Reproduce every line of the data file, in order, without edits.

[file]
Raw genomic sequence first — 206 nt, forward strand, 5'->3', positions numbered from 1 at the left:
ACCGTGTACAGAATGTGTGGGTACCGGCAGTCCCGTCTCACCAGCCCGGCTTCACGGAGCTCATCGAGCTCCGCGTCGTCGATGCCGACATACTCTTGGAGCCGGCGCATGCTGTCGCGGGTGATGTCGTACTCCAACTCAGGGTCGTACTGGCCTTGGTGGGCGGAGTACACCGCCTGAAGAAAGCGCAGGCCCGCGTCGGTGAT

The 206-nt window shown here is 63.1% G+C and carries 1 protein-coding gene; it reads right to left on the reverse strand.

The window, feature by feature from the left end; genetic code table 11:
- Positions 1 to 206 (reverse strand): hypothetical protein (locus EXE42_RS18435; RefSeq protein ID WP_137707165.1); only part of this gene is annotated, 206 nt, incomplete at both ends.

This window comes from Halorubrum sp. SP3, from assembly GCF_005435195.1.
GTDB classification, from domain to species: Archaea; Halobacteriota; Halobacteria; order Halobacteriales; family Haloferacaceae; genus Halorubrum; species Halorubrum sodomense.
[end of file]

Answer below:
Raw genomic sequence first — 206 nt, forward strand, 5'->3', positions numbered from 1 at the left:
ACCGTGTACAGAATGTGTGGGTACCGGCAGTCCCGTCTCACCAGCCCGGCTTCACGGAGCTCATCGAGCTCCGCGTCGTCGATGCCGACATACTCTTGGAGCCGGCGCATGCTGTCGCGGGTGATGTCGTACTCCAACTCAGGGTCGTACTGGCCTTGGTGGGCGGAGTACACCGCCTGAAGAAAGCGCAGGCCCGCGTCGGTGAT

The 206-nt window shown here is 63.1% G+C and carries 1 protein-coding gene; it reads right to left on the reverse strand.

The window, feature by feature from the left end; genetic code table 11:
- Positions 1 to 206 (reverse strand): hypothetical protein (locus EXE42_RS18435; RefSeq protein ID WP_137707165.1); only part of this gene is annotated, 206 nt, incomplete at both ends.

This window comes from Halorubrum sp. SP3, from assembly GCF_005435195.1.
GTDB classification, from domain to species: Archaea; Halobacteriota; Halobacteria; order Halobacteriales; family Haloferacaceae; genus Halorubrum; species Halorubrum sodomense.